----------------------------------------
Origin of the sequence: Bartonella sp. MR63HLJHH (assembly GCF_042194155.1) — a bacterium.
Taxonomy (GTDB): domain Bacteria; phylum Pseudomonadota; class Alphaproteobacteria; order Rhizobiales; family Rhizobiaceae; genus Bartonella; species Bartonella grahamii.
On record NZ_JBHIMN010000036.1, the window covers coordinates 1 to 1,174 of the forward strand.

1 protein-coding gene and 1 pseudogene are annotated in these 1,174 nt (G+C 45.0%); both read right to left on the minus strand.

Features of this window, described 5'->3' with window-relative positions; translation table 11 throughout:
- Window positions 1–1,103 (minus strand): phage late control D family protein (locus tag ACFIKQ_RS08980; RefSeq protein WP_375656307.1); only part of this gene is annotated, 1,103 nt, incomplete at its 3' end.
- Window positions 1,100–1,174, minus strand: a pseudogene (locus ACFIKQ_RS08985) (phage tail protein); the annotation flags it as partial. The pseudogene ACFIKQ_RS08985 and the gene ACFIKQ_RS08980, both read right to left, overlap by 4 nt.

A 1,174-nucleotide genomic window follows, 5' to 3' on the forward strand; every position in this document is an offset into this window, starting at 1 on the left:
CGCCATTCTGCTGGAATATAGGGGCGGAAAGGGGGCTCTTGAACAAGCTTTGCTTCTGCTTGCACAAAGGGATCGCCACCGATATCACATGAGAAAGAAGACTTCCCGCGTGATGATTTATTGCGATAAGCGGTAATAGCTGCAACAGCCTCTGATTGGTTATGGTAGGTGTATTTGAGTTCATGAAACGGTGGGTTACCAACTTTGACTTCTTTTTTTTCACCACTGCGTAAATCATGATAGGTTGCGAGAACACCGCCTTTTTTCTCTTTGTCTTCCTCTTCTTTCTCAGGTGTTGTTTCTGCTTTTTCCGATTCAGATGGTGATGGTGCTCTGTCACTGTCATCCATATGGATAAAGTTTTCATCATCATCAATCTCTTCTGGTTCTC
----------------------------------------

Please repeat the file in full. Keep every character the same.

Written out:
Origin of the sequence: Bartonella sp. MR63HLJHH (assembly GCF_042194155.1) — a bacterium.
Taxonomy (GTDB): domain Bacteria; phylum Pseudomonadota; class Alphaproteobacteria; order Rhizobiales; family Rhizobiaceae; genus Bartonella; species Bartonella grahamii.
On record NZ_JBHIMN010000036.1, the window covers coordinates 1 to 1,174 of the forward strand.

1 protein-coding gene and 1 pseudogene are annotated in these 1,174 nt (G+C 45.0%); both read right to left on the minus strand.

Features of this window, described 5'->3' with window-relative positions; translation table 11 throughout:
- Window positions 1–1,103 (minus strand): phage late control D family protein (locus tag ACFIKQ_RS08980; RefSeq protein WP_375656307.1); only part of this gene is annotated, 1,103 nt, incomplete at its 3' end.
- Window positions 1,100–1,174, minus strand: a pseudogene (locus ACFIKQ_RS08985) (phage tail protein); the annotation flags it as partial. The pseudogene ACFIKQ_RS08985 and the gene ACFIKQ_RS08980, both read right to left, overlap by 4 nt.

A 1,174-nucleotide genomic window follows, 5' to 3' on the forward strand; every position in this document is an offset into this window, starting at 1 on the left:
CGCCATTCTGCTGGAATATAGGGGCGGAAAGGGGGCTCTTGAACAAGCTTTGCTTCTGCTTGCACAAAGGGATCGCCACCGATATCACATGAGAAAGAAGACTTCCCGCGTGATGATTTATTGCGATAAGCGGTAATAGCTGCAACAGCCTCTGATTGGTTATGGTAGGTGTATTTGAGTTCATGAAACGGTGGGTTACCAACTTTGACTTCTTTTTTTTCACCACTGCGTAAATCATGATAGGTTGCGAGAACACCGCCTTTTTTCTCTTTGTCTTCCTCTTCTTTCTCAGGTGTTGTTTCTGCTTTTTCCGATTCAGATGGTGATGGTGCTCTGTCACTGTCATCCATATGGATAAAGTTTTCATCATCATCAATCTCTTCTGGTTCTC